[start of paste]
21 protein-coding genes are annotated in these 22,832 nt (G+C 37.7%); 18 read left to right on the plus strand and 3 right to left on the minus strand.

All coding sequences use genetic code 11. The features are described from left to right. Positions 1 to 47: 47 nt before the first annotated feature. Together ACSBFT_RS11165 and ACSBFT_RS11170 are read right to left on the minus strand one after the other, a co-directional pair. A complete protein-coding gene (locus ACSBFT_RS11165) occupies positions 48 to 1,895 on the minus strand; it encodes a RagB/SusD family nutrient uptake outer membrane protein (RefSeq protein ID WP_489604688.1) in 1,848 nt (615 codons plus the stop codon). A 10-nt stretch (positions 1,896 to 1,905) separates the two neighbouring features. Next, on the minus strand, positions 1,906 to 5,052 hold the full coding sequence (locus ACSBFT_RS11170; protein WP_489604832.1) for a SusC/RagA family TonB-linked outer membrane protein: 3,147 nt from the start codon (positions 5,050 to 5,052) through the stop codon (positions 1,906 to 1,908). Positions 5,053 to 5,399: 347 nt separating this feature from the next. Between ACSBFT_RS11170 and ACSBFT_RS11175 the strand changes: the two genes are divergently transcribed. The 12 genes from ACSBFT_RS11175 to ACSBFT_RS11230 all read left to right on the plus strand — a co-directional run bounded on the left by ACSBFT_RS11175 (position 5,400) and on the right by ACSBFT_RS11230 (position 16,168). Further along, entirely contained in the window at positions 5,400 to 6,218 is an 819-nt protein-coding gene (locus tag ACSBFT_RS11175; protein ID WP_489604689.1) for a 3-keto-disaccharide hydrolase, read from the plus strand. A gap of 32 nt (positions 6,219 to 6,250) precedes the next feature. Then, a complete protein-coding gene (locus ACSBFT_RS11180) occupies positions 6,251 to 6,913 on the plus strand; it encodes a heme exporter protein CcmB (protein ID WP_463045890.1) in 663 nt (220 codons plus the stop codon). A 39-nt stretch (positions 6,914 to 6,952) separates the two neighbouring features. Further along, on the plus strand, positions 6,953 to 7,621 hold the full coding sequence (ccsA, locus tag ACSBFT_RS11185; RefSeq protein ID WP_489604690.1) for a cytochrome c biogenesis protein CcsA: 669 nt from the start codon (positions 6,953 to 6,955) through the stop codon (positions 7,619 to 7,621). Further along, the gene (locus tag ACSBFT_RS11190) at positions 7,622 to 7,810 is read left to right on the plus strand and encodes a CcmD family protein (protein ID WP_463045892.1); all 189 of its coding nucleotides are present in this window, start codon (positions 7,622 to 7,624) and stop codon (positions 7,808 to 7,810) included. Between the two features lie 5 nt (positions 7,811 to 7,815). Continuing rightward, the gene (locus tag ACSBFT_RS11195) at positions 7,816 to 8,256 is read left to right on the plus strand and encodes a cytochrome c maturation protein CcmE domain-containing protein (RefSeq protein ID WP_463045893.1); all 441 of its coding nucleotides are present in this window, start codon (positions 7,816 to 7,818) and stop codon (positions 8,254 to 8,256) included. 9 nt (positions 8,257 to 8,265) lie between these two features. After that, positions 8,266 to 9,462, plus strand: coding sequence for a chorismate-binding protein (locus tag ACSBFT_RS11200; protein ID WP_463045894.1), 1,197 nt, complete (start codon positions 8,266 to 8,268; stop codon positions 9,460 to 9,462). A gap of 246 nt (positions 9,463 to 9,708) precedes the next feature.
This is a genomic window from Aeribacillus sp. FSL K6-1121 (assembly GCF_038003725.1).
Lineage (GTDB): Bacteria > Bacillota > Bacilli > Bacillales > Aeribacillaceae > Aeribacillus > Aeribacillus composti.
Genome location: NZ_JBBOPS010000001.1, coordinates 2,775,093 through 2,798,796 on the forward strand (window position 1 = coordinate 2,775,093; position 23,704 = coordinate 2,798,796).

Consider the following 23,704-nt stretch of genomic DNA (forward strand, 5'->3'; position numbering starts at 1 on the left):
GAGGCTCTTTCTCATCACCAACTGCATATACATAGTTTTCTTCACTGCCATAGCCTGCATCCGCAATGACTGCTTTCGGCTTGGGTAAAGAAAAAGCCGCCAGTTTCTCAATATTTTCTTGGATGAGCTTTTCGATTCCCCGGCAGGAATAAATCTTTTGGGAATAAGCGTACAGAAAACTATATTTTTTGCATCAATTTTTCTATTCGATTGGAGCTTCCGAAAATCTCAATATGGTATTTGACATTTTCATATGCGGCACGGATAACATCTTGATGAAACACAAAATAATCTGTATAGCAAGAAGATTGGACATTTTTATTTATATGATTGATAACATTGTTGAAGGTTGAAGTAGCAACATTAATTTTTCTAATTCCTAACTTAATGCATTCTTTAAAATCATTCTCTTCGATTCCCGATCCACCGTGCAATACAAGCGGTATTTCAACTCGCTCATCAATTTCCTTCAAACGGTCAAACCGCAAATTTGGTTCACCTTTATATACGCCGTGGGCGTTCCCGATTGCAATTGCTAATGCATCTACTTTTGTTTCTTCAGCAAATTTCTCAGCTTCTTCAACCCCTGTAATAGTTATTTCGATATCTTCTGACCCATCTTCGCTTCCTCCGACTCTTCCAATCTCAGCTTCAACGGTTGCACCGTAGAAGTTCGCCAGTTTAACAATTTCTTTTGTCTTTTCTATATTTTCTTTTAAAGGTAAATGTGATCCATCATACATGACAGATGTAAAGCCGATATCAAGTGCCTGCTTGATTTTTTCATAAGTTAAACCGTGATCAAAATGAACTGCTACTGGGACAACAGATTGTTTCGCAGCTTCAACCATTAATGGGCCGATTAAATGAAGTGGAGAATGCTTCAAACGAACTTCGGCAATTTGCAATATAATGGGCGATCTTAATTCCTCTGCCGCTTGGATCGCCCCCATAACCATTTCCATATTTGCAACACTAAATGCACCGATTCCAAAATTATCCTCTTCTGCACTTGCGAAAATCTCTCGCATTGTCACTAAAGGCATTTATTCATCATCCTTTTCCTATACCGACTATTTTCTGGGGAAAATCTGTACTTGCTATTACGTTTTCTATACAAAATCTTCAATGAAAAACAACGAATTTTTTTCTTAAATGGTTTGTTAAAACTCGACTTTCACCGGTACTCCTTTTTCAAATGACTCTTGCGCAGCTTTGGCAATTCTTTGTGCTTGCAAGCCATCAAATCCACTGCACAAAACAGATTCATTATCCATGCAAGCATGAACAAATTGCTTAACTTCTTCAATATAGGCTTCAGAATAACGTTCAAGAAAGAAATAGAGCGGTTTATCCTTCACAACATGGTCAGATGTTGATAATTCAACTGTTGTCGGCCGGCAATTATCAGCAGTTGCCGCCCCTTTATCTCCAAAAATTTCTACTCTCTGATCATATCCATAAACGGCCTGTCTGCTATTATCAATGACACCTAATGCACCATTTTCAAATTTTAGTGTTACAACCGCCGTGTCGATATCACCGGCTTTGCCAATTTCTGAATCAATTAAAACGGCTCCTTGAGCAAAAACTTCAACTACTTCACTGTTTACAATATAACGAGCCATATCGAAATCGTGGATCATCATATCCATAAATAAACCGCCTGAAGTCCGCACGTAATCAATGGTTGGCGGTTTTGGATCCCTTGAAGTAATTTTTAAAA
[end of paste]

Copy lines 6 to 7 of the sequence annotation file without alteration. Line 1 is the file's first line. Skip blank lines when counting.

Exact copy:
Consider the following 23,704-nt stretch of genomic DNA (forward strand, 5'->3'; position numbering starts at 1 on the left):
GAGGCTCTTTCTCATCACCAACTGCATATACATAGTTTTCTTCACTGCCATAGCCTGCATCCGCAATGACTGCTTTCGGCTTGGGTAAAGAAAAAGCCGCCAGTTTCTCAATATTTTCTTGGATGAGCTTTTCGATTCCCCGGCAGGAATAAATCTTTTGGGAATAAGCGTACAGAAAACTATATTTTTTGCATCAATTTTTCTATTCGATTGGAGCTTCCGAAAATCTCAATATGGTATTTGACATTTTCATATGCGGCACGGATAACATCTTGATGAAACACAAAATAATCTGTATAGCAAGAAGATTGGACATTTTTATTTATATGATTGATAACATTGTTGAAGGTTGAAGTAGCAACATTAATTTTTCTAATTCCTAACTTAATGCATTCTTTAAAATCATTCTCTTCGATTCCCGATCCACCGTGCAATACAAGCGGTATTTCAACTCGCTCATCAATTTCCTTCAAACGGTCAAACCGCAAATTTGGTTCACCTTTATATACGCCGTGGGCGTTCCCGATTGCAATTGCTAATGCATCTACTTTTGTTTCTTCAGCAAATTTCTCAGCTTCTTCAACCCCTGTAATAGTTATTTCGATATCTTCTGACCCATCTTCGCTTCCTCCGACTCTTCCAATCTCAGCTTCAACGGTTGCACCGTAGAAGTTCGCCAGTTTAACAATTTCTTTTGTCTTTTCTATATTTTCTTTTAAAGGTAAATGTGATCCATCATACATGACAGATGTAAAGCCGATATCAAGTGCCTGCTTGATTTTTTCATAAGTTAAACCGTGATCAAAATGAACTGCTACTGGGACAACAGATTGTTTCGCAGCTTCAACCATTAATGGGCCGATTAAATGAAGTGGAGAATGCTTCAAACGAACTTCGGCAATTTGCAATATAATGGGCGATCTTAATTCCTCTGCCGCTTGGATCGCCCCCATAACCATTTCCATATTTGCAACACTAAATGCACCGATTCCAAAATTATCCTCTTCTGCACTTGCGAAAATCTCTCGCATTGTCACTAAAGGCATTTATTCATCATCCTTTTCCTATACCGACTATTTTCTGGGGAAAATCTGTACTTGCTATTACGTTTTCTATACAAAATCTTCAATGAAAAACAACGAATTTTTTTCTTAAATGGTTTGTTAAAACTCGACTTTCACCGGTACTCCTTTTTCAAATGACTCTTGCGCAGCTTTGGCAATTCTTTGTGCTTGCAAGCCATCAAATCCACTGCACAAAACAGATTCATTATCCATGCAAGCATGAACAAATTGCTTAACTTCTTCAATATAGGCTTCAGAATAACGTTCAAGAAAGAAATAGAGCGGTTTATCCTTCACAACATGGTCAGATGTTGATAATTCAACTGTTGTCGGCCGGCAATTATCAGCAGTTGCCGCCCCTTTATCTCCAAAAATTTCTACTCTCTGATCATATCCATAAACGGCCTGTCTGCTATTATCAATGACACCTAATGCACCATTTTCAAATTTTAGTGTTACAACCGCCGTGTCGATATCACCGGCTTTGCCAATTTCTGAATCAATTAAAACGGCTCCTTGAGCAAAAACTTCAACTACTTCACTGTTTACAATATAACGAGCCATATCGAAATCGTGGATCATCATATCCATAAATAAACCGCCTGAAGTCCGCACGTAATCAATGGTTGGCGGTTTTGGATCCCTTGAAGTAATTTTTAAAA